Oprah considering Clippers bid

Updated: April 30, 2014, 6:55 PM ET
ESPN.com news services

Oprah Winfrey, David Geffen and Larry Ellison will join together in a bid to buy the Los Angeles Clippers if the NBA's board of governors votes to force Donald Sterling to sell the team, Geffen told ESPN's Jeremy Schaap on Wednesday.

Geffen said he and Ellison would run the team, while Winfrey would be an investor.

James David Geffen also told ESPN's Jeremy Schaap that LeBron James was interested in playing in Los Angeles when he was a free agent in 2010. But James, who ultimately signed with the Heat, told Geffen he wouldn't play for Sterling.

"Oprah is not interested in running the team," Geffen told Schaap. "She thinks it would be a great thing for an important black American to own [another] franchise.

"The team deserves a better group of owners who want to win. Larry would sooner die than fail. I would sooner die than fail. Larry's a sportsman. We've talked about this for a long time. Between the three of us, we have a good shot."

Winfrey's spokesperson, Nicole Nichols, issued a statement later Wednesday, confirming Geffen's claim.

"Oprah Winfrey is in discussions with David Geffen and Larry Ellison to make a bid for the Los Angeles Clippers should the team become available," Nichols said in the statement.

Geffen, a music and film mogul with a net worth that Forbes estimates at $6.2 billion, reportedly tried to buy at least a controlling stake in the Clippers in 2010 for $600 million but was rebuffed by Sterling.

Geffen also told Schaap that LeBron James was interested in playing in Los Angeles when he was a free agent in 2010 and that James, who ultimately signed with the Miami Heat, told him he would not play for Sterling.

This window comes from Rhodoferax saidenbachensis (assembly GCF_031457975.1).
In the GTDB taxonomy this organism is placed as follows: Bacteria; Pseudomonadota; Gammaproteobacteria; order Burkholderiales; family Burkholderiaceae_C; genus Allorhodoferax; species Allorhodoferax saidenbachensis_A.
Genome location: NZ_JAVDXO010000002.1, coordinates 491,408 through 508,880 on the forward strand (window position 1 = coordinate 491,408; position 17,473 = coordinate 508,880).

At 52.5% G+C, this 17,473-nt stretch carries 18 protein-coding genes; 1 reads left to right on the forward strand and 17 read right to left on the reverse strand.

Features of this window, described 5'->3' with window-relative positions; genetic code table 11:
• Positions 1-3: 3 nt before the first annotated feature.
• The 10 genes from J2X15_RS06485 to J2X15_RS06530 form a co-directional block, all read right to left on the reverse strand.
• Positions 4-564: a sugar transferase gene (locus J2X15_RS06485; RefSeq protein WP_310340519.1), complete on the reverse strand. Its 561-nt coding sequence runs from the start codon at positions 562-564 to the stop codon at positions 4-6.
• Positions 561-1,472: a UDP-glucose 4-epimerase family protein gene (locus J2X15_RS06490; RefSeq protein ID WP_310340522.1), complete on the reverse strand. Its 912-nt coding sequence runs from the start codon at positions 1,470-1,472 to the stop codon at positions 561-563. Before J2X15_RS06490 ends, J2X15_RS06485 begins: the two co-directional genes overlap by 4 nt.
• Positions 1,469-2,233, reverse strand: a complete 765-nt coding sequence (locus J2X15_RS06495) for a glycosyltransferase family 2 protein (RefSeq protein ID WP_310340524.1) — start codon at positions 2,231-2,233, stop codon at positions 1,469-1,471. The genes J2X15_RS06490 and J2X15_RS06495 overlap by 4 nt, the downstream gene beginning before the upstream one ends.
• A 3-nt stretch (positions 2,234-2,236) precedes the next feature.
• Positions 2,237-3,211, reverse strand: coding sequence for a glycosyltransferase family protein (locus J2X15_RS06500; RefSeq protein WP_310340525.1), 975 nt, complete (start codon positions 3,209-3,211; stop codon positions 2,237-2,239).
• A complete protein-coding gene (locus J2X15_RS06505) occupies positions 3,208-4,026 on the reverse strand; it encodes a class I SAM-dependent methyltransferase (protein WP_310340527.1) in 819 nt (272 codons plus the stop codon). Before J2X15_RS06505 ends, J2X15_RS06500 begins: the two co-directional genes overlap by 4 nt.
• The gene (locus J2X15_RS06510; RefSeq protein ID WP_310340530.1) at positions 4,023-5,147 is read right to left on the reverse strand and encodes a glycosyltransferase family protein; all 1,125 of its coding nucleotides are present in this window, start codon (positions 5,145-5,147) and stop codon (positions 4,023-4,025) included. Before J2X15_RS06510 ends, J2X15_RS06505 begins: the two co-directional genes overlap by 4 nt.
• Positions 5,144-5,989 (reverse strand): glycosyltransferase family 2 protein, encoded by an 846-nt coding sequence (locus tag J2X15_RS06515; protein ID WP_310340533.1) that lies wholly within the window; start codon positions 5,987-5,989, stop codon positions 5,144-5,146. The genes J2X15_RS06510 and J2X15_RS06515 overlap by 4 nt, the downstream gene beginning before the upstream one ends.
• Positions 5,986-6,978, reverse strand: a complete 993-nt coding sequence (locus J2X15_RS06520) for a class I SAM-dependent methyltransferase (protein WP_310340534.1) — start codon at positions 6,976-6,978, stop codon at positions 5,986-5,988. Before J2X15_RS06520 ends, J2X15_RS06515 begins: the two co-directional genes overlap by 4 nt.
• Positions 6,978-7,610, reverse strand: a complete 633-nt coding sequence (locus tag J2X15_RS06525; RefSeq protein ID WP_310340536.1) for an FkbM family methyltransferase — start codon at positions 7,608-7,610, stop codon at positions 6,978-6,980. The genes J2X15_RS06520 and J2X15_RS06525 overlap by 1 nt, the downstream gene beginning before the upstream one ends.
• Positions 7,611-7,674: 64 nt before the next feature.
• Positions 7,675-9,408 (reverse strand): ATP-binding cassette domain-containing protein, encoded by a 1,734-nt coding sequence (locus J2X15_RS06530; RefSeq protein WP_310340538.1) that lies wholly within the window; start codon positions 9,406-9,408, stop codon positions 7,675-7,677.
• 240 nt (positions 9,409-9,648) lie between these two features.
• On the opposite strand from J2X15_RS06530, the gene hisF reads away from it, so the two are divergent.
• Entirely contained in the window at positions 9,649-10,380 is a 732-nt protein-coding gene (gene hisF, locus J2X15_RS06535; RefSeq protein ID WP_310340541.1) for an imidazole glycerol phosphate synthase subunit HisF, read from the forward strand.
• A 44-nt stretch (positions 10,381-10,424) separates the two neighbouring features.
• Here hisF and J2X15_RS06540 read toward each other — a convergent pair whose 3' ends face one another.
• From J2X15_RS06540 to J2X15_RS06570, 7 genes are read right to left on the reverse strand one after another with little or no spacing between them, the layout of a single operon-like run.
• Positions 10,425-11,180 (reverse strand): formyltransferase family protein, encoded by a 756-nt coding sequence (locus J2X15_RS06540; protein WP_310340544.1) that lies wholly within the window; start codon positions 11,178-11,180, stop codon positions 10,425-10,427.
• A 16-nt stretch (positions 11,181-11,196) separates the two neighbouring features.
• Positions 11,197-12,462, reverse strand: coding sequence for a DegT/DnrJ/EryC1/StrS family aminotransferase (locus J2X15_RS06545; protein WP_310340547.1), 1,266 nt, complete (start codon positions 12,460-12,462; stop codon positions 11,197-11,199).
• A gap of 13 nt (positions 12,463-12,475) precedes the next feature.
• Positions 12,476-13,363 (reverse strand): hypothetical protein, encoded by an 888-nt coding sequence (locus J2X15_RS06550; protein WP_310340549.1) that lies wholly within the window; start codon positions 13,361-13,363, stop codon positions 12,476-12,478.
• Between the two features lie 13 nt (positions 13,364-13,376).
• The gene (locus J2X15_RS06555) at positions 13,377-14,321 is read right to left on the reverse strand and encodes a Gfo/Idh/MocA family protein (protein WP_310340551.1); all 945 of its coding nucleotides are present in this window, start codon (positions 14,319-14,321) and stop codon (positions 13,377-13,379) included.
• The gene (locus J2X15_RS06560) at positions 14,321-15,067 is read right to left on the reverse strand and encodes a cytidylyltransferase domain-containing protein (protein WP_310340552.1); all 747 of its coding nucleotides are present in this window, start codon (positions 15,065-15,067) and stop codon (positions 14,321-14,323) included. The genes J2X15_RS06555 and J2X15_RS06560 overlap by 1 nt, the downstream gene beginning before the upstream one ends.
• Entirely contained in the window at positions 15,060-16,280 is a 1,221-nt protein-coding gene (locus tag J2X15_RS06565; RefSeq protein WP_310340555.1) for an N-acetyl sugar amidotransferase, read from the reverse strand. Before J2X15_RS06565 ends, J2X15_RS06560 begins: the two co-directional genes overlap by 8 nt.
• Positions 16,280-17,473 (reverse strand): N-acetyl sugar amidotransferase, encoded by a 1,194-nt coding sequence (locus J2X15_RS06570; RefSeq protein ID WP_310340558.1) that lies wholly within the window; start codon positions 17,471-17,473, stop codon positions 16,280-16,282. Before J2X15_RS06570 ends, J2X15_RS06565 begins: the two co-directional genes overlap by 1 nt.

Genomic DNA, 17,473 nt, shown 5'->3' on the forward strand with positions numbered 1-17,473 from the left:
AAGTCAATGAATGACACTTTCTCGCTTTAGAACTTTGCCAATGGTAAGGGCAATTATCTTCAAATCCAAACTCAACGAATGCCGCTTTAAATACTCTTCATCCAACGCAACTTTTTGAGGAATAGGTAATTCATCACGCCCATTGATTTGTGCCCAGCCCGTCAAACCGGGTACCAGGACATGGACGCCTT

"[The] reasons are perfectly clear," said Geffen, would not specifically disclose why James didn't want to play for Sterling.

"I'm a fan. I bring something to the table, it's fun and I can afford it," Geffen said. "I live in L.A., that's one thing that makes it attractive."

Geffen said he and Ellison, the CEO of Oracle, a business software and technology company, were also interested in buying the Los Angeles Lakers, but the team wasn't for sale.

[+] EnlargeOprah Winfrey
Imeh Akpanudosen/Getty ImagesOprah Winfrey is part of a group that is considering a bid to buy the Clippers if Donald Sterling is forced to sell, sources told ESPN.

NBA commissioner Adam Silver wants Sterling to sell the Clippers as part of the extremely stiff sanctions brought against the longtime owner in response to racist comments the league determined he made in a recorded conversation.

Silver banned Sterling for life, fined him $2.5 million and said he will press the other teams to support his desire to make Sterling sell.

"I fully expect to get the support I need from the other NBA owners to remove him," Silver said.

Silver was asked Tuesday whether the league was considering more minority ownership in response to the sanctions against Sterling.

"As you know, we have an African-American primary owner in the league right now," Silver said. "Shaquille O'Neal just became a small owner of the Sacramento Kings. David Robinson is an owner of the San Antonio Spurs. Vivek Ranadive, a person of color born in Mumbai, India, just became the primary owner of the Sacramento Kings. So I believe we have a very diverse league, but I'd always like to see it become more diverse."

Boxing superstar Floyd Mayweather Jr. and music mogul Sean Combs both claimed interest in buying the team Tuesday, as did real-estate tycoon Rick Caruso.

Magic Johnson, Mark Walter and their Guggenheim Partners group, which made the billion-dollar purchase of the Los Angeles Dodgers in 2012, also are possible bidders, though sources have told ESPN that any such discussions were premature at best.

Johnson, who was specifically mentioned in the recorded conversation involving Sterling, laughed off the suggestion he should buy the Clippers in an appearance on ESPN on Sunday night, saying he was focused on bringing the NFL back to Los Angeles.

ESPN's Jeremy Schaap, ESPN.com's Dan Rafael and The Associated Press contributed to this report.

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